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Octopus-inspired innovation helps to prevent human sight loss

A study into octopus’ vision, carried out by researchers at the University of Bristol, has enabled the development of a device that can detect the early signs of sight loss in humans.

By Carissa Wong, 4th Year PhD Cancer Immunology

A study into octopus’ vision, carried out by researchers at the University of Bristol, has enabled the development of a device that can detect the early signs of sight loss in humans.

Octopuses are colour-blind, and like other cephalopods such as squids and cuttlefish, they use camera-like eyes to instead detect the polarisation of light. It helps them to navigate their environment to evade predators and hunt prey. This adaptation seems to have resulted from living underwater, where colours are harder to distinguish but polarisation can be detected by octopus at any depth.

Vlad Tchompalov / Unsplash

Light polarisation refers to the plane at which light waves travel. Unpolarised light waves travel forward in every plane, whereas polarised light only travels in one plane. Measuring the effects of light polarisation on animal responses is tricky, but Professor Shelby Temple and his team developed a technology that made this a lot easier.

Although it was known that octopuses can detect light polarisation, the study is the first to show that octopuses have the highest sensitivity to the polarisation of light, compared to any animal tested so far.

‘We knew that octopus, like many marine species, could see patterns in polarised light much like we see colour, but we had no idea that they could do so when the light was only two per cent polarised - that was an exciting surprise’, said Temple.

Dustin Humes / Unsplash

Although humans do not knowingly detect differences in light polarisation, we have macular pigments in our eyes that ‘differently absorb violet-blue light depending on its angle of polarization an effect known as Haidinger’s brushes. It’s like a super sense most of us don’t even know we have’ explained Temple. Macular pigments are carotenoids, the pigments which give fruit and vegetables their bright colours. Therefore, humans derive these pigments from their diets.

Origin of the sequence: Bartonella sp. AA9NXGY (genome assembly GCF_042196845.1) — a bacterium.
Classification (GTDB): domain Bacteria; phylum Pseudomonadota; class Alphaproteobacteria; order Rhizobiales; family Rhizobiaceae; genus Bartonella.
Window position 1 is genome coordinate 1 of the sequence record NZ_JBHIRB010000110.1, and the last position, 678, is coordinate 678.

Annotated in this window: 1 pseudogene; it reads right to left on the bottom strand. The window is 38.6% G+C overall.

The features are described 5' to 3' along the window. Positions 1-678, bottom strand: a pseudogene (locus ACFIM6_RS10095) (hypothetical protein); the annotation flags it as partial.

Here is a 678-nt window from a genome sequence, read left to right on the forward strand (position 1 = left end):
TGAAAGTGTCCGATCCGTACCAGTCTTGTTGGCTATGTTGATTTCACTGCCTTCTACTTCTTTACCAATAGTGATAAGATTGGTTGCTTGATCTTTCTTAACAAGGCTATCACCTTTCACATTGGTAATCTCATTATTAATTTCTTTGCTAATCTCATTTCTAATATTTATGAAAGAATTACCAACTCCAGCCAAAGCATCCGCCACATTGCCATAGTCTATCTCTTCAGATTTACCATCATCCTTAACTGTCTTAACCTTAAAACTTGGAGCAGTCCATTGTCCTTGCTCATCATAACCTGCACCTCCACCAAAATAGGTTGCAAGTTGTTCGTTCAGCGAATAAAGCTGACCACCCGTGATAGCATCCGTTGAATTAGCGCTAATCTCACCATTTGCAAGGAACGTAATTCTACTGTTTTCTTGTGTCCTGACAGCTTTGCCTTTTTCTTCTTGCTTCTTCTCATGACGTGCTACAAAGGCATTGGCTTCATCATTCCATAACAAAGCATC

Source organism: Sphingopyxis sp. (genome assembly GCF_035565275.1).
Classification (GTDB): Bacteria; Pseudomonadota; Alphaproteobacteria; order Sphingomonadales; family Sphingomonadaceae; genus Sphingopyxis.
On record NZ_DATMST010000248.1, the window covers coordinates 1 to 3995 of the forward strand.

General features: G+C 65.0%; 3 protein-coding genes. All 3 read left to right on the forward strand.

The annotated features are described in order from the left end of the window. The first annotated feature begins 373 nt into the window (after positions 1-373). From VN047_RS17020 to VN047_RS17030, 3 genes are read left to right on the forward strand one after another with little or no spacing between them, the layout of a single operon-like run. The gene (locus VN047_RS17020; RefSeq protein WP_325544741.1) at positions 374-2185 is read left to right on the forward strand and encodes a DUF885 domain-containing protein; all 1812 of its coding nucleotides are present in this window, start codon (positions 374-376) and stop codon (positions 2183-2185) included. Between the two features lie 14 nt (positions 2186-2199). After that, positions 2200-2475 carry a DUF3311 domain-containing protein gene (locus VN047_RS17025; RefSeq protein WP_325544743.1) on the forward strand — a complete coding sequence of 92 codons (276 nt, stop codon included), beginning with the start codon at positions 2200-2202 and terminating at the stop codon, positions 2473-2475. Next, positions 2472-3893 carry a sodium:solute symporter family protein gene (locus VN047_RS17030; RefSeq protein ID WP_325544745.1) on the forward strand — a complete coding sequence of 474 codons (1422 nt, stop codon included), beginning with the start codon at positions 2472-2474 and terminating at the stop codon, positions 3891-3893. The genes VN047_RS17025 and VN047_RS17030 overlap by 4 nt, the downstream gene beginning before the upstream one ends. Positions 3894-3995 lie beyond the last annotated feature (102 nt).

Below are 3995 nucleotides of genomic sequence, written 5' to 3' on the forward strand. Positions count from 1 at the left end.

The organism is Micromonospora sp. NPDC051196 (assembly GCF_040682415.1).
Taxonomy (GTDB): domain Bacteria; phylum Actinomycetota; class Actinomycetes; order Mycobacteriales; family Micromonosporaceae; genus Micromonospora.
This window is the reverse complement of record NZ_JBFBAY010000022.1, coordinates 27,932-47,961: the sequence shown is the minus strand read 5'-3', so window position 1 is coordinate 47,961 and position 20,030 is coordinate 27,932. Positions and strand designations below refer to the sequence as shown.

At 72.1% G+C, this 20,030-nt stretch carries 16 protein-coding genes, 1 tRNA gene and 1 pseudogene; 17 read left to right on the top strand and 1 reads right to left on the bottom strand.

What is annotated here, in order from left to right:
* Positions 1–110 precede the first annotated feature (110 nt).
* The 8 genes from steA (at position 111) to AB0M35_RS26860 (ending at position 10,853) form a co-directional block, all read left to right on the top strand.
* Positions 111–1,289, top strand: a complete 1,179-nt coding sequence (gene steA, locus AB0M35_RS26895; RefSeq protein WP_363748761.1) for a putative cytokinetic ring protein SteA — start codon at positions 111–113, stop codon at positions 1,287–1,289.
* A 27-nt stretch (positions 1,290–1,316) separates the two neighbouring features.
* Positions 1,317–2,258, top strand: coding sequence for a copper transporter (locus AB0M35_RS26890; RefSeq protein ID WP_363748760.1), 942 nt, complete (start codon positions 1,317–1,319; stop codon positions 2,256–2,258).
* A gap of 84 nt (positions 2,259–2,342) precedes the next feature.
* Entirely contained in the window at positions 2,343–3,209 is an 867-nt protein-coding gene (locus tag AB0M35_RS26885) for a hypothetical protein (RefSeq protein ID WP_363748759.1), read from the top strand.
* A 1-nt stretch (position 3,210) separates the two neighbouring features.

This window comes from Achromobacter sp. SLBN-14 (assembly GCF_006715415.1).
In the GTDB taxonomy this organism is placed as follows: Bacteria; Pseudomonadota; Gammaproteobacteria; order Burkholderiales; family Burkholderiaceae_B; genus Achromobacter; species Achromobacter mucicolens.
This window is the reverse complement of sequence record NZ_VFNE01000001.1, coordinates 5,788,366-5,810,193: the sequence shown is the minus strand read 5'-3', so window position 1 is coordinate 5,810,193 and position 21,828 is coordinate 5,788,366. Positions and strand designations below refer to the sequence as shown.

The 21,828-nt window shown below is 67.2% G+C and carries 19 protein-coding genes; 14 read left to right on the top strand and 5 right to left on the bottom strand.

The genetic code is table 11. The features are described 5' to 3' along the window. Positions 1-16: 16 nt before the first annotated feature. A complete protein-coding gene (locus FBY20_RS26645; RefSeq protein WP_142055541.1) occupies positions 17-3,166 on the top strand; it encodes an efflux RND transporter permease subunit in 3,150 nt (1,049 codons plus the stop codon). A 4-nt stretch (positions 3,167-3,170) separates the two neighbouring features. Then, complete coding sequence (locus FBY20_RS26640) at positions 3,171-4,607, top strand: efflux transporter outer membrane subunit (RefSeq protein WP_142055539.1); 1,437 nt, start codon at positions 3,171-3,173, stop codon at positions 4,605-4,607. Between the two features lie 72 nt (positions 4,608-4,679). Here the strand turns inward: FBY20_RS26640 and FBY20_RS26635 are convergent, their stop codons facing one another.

So, eating your fruits and vegetables is key, as it turns out that these macular pigments also help to prevent sight loss, which results from age-related macular degeneration (AMD). AMD is the most common cause of incurable blindness, which normally affects people in their 50s and 60s. High energy violet-blue light can damage the eye’s retina, but macular pigments in the macula region of the retina can absorb this energy and act as antioxidants to reduce the damage.

Until now, however, there has been no easy way to detect the level of macular pigments in the eye. To remedy this, the team applied their octopus-inspired technology to humans. Temple’s start-up company Azul Optics developed a breakthrough medical device that can rapidly screen for macular pigments levels in the eyes of patient’s aged 5 to 95.

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‘By inventing a method to measure polarisation vision in octopuses, we were able to use the core technology to develop a novel ophthalmic device that can quickly and easily screen people for low macular pigments, a strong risk factor for increased susceptibility to macular degeneration.’

This new device opens the door to the regular screening of patients, enabling eye doctors to better identify and advise patients at higher risk of AMD. In addition to low macular pigment levels, AMD risk factors include smoking, diet and genetics. Early screening for macular pigments levels would empower patients to take better care of their eyes by making lifestyle choices, such as eating more fruits and vegetables, and wearing sunglasses.

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